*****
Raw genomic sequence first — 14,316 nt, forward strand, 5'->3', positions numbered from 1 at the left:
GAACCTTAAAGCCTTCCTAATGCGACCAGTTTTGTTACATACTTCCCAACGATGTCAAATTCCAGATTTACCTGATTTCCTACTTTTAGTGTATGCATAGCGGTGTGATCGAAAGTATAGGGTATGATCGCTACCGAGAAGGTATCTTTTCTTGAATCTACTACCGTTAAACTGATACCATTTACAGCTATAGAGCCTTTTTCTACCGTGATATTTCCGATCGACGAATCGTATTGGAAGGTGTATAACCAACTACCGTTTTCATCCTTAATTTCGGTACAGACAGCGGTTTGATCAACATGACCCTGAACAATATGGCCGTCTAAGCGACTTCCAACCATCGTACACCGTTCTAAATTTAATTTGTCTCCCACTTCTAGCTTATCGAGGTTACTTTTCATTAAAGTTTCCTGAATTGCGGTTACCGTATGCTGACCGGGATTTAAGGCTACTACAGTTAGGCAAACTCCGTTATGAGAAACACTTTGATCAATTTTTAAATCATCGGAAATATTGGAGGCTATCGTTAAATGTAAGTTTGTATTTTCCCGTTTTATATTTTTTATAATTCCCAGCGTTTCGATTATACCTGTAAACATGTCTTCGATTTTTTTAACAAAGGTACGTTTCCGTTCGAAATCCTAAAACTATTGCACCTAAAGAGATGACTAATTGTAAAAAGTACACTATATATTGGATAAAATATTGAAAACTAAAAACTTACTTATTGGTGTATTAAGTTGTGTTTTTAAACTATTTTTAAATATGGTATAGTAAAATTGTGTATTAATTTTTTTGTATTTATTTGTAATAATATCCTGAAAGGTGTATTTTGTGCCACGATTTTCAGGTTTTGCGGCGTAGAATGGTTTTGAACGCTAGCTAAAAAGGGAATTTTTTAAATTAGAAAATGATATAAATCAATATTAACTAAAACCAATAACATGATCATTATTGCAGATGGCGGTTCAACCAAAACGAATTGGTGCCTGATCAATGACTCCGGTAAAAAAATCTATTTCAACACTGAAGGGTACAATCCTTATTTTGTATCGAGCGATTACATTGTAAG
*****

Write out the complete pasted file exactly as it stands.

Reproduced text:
Raw genomic sequence first — 14,316 nt, forward strand, 5'->3', positions numbered from 1 at the left:
GAACCTTAAAGCCTTCCTAATGCGACCAGTTTTGTTACATACTTCCCAACGATGTCAAATTCCAGATTTACCTGATTTCCTACTTTTAGTGTATGCATAGCGGTGTGATCGAAAGTATAGGGTATGATCGCTACCGAGAAGGTATCTTTTCTTGAATCTACTACCGTTAAACTGATACCATTTACAGCTATAGAGCCTTTTTCTACCGTGATATTTCCGATCGACGAATCGTATTGGAAGGTGTATAACCAACTACCGTTTTCATCCTTAATTTCGGTACAGACAGCGGTTTGATCAACATGACCCTGAACAATATGGCCGTCTAAGCGACTTCCAACCATCGTACACCGTTCTAAATTTAATTTGTCTCCCACTTCTAGCTTATCGAGGTTACTTTTCATTAAAGTTTCCTGAATTGCGGTTACCGTATGCTGACCGGGATTTAAGGCTACTACAGTTAGGCAAACTCCGTTATGAGAAACACTTTGATCAATTTTTAAATCATCGGAAATATTGGAGGCTATCGTTAAATGTAAGTTTGTATTTTCCCGTTTTATATTTTTTATAATTCCCAGCGTTTCGATTATACCTGTAAACATGTCTTCGATTTTTTTAACAAAGGTACGTTTCCGTTCGAAATCCTAAAACTATTGCACCTAAAGAGATGACTAATTGTAAAAAGTACACTATATATTGGATAAAATATTGAAAACTAAAAACTTACTTATTGGTGTATTAAGTTGTGTTTTTAAACTATTTTTAAATATGGTATAGTAAAATTGTGTATTAATTTTTTTGTATTTATTTGTAATAATATCCTGAAAGGTGTATTTTGTGCCACGATTTTCAGGTTTTGCGGCGTAGAATGGTTTTGAACGCTAGCTAAAAAGGGAATTTTTTAAATTAGAAAATGATATAAATCAATATTAACTAAAACCAATAACATGATCATTATTGCAGATGGCGGTTCAACCAAAACGAATTGGTGCCTGATCAATGACTCCGGTAAAAAAATCTATTTCAACACTGAAGGGTACAATCCTTATTTTGTATCGAGCGATTACATTGTAAG